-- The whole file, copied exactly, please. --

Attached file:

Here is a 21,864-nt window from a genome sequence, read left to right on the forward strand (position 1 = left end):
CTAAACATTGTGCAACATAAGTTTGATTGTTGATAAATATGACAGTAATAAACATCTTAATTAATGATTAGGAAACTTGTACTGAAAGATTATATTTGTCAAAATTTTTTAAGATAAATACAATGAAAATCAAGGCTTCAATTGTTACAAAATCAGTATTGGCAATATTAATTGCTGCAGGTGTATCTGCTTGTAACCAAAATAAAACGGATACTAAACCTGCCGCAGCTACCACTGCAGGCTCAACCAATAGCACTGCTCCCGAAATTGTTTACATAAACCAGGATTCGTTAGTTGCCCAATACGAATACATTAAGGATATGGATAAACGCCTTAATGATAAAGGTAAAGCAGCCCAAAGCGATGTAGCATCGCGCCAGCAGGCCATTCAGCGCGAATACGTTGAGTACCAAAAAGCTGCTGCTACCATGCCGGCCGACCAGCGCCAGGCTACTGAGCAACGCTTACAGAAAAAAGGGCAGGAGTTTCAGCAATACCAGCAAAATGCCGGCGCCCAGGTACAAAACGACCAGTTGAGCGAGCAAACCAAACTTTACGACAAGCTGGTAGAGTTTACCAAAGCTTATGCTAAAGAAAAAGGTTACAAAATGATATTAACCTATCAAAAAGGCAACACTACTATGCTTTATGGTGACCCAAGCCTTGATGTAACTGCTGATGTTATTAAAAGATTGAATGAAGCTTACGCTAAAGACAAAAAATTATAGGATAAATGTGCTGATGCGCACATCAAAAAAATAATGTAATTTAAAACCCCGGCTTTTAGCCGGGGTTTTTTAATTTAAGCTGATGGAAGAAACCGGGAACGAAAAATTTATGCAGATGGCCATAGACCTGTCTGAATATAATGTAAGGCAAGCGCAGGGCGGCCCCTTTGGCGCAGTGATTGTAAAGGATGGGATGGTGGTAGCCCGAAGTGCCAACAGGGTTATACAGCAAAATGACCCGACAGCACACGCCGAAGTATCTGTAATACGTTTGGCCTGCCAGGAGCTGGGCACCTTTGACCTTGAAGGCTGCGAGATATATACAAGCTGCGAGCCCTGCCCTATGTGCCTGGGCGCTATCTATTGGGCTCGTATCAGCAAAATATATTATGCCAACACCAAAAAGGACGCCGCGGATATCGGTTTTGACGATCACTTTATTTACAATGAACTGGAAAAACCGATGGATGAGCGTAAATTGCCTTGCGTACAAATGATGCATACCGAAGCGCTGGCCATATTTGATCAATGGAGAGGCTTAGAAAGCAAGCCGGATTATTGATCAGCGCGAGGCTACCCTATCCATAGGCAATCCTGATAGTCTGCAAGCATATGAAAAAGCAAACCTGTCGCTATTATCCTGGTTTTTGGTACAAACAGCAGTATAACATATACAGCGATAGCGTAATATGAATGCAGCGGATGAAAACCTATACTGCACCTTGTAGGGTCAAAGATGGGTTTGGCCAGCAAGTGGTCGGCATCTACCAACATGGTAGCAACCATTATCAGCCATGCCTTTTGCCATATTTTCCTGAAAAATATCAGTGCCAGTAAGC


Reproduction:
Here is a 21,864-nt window from a genome sequence, read left to right on the forward strand (position 1 = left end):
CTAAACATTGTGCAACATAAGTTTGATTGTTGATAAATATGACAGTAATAAACATCTTAATTAATGATTAGGAAACTTGTACTGAAAGATTATATTTGTCAAAATTTTTTAAGATAAATACAATGAAAATCAAGGCTTCAATTGTTACAAAATCAGTATTGGCAATATTAATTGCTGCAGGTGTATCTGCTTGTAACCAAAATAAAACGGATACTAAACCTGCCGCAGCTACCACTGCAGGCTCAACCAATAGCACTGCTCCCGAAATTGTTTACATAAACCAGGATTCGTTAGTTGCCCAATACGAATACATTAAGGATATGGATAAACGCCTTAATGATAAAGGTAAAGCAGCCCAAAGCGATGTAGCATCGCGCCAGCAGGCCATTCAGCGCGAATACGTTGAGTACCAAAAAGCTGCTGCTACCATGCCGGCCGACCAGCGCCAGGCTACTGAGCAACGCTTACAGAAAAAAGGGCAGGAGTTTCAGCAATACCAGCAAAATGCCGGCGCCCAGGTACAAAACGACCAGTTGAGCGAGCAAACCAAACTTTACGACAAGCTGGTAGAGTTTACCAAAGCTTATGCTAAAGAAAAAGGTTACAAAATGATATTAACCTATCAAAAAGGCAACACTACTATGCTTTATGGTGACCCAAGCCTTGATGTAACTGCTGATGTTATTAAAAGATTGAATGAAGCTTACGCTAAAGACAAAAAATTATAGGATAAATGTGCTGATGCGCACATCAAAAAAATAATGTAATTTAAAACCCCGGCTTTTAGCCGGGGTTTTTTAATTTAAGCTGATGGAAGAAACCGGGAACGAAAAATTTATGCAGATGGCCATAGACCTGTCTGAATATAATGTAAGGCAAGCGCAGGGCGGCCCCTTTGGCGCAGTGATTGTAAAGGATGGGATGGTGGTAGCCCGAAGTGCCAACAGGGTTATACAGCAAAATGACCCGACAGCACACGCCGAAGTATCTGTAATACGTTTGGCCTGCCAGGAGCTGGGCACCTTTGACCTTGAAGGCTGCGAGATATATACAAGCTGCGAGCCCTGCCCTATGTGCCTGGGCGCTATCTATTGGGCTCGTATCAGCAAAATATATTATGCCAACACCAAAAAGGACGCCGCGGATATCGGTTTTGACGATCACTTTATTTACAATGAACTGGAAAAACCGATGGATGAGCGTAAATTGCCTTGCGTACAAATGATGCATACCGAAGCGCTGGCCATATTTGATCAATGGAGAGGCTTAGAAAGCAAGCCGGATTATTGATCAGCGCGAGGCTACCCTATCCATAGGCAATCCTGATAGTCTGCAAGCATATGAAAAAGCAAACCTGTCGCTATTATCCTGGTTTTTGGTACAAACAGCAGTATAACATATACAGCGATAGCGTAATATGAATGCAGCGGATGAAAACCTATACTGCACCTTGTAGGGTCAAAGATGGGTTTGGCCAGCAAGTGGTCGGCATCTACCAACATGGTAGCAACCATTATCAGCCATGCCTTTTGCCATATTTTCCTGAAAAATATCAGTGCCAGTAAGC